:peace:
 

MinnBobber

Well-Known Member
@VapeEscapist ,
Thanks for critical perspective on Ebikes but I will offer an opposite perspective.
Road cycling comparison for me...

First, you do lump all Ebikers /stereotype them, which can be a problem/ misleading.

I only speak for me but I love the Ebike experience as it elevates cycling to a new level , more fun, better exercise, can serve as real transportation vs recreational and short trips.

This comes from a former serious road cyclist, at age 60 , while working full time, and living in Minnesota (7 month season) , I rode 6,000+ miles in a season.

My ebike enables me to ride faster, farther, be more comfortable and safer on the road.
Cruising at a higher speed helps immensely with heat issues, can ride in higher temps and longer distances without overheating.
I ride 10 miles to play pickleball a few times a week and get there more timely and can ride at a max sustained rate cuz I get 10 mph more of cooling wind.
The fatty E tires handle our shitty streets with potholes and debris , without flats and smooth ride.
In traffic, E boost can be your friend for helpful acceleration in some situations.

I usually ride solo but just started club rides again and did 40, 50, and 60 mile group rides.
I was exhausted afterwards as I dialed the assist down.

For me, E bikes are “there”, new level above regular bikes.
As a comparison, I test drove E cars and they are not “there” yet.

E bikes expand the horizons of the cycling experience and I am thankful they are here.
 

VapeEscapist

Active Member
@MinnBobber

It was not my intention to lump together all e-motorists. I am aware of the wide spectrum of users including former mechanical riders who are aging or otherwise not interested in or capable of longer rides unassisted. And I'm glad e-bikes have reinvigorated your love for cycling.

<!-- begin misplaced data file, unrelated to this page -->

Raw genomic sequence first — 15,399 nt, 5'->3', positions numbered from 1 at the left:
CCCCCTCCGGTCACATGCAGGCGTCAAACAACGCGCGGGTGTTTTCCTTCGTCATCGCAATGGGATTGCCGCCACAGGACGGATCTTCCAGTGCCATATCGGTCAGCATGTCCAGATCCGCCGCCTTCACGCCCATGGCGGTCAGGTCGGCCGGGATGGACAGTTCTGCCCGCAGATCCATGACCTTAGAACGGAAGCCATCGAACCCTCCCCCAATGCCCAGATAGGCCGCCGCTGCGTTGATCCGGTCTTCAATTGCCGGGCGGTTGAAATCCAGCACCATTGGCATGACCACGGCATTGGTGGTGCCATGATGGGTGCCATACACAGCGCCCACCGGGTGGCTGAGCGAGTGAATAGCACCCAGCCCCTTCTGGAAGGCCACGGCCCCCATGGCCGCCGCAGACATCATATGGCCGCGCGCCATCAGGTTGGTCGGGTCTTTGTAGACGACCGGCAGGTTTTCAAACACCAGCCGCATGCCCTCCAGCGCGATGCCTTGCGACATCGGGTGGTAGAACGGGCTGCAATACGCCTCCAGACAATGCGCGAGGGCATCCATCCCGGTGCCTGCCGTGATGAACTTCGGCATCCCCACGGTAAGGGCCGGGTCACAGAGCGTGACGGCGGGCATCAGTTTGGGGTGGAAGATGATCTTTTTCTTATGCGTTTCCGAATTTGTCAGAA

I was merely relating my own experience in my own (extremely dangerous) city and I tried to be careful in how I said so but must have failed.

I have thought that when I am older I might want to own an e-bike but for my purposes now, it's counter productive. As a formerly morbidly obese person I have very passionate motivations for being purely people powered on the road.

RE: overheating while riding - my 60 mile ride tomorrow will be in 90+ degrees and I'll have a 3 litre camelback bursting with ice water and there are many many places to cool in NYC in many ways (water spitting frog in a kiddie park anyone?) so I have never ran into too much of a problem in the heat. I find the cold -20 degree rides far more challenging personally.
 

CANtalk

Well-Known Member
Very cool history @VapeEscapist. I see similarities to me and am pure personal powered too. But there's lots going on and I see a number of people here on FC (even septuagenarians) ebiking country roads and trails significant distance, which gets a huge thumbs up from me :tup:. Yes, ebikes are abused, I've seen it firsthand and it is what it is. That's not what I've seen posted here.

I hope I'm physically able enough to bike and MTB ride at many of the ages/condition members here share. I feel a comradery with all the cannabis vaper hippies who've posted many great personal experiences :leaf:✌️. Lots of good stories, it's great . How many of these conversations about athletes and vaping are going on out there on the internet? I only know of one ;).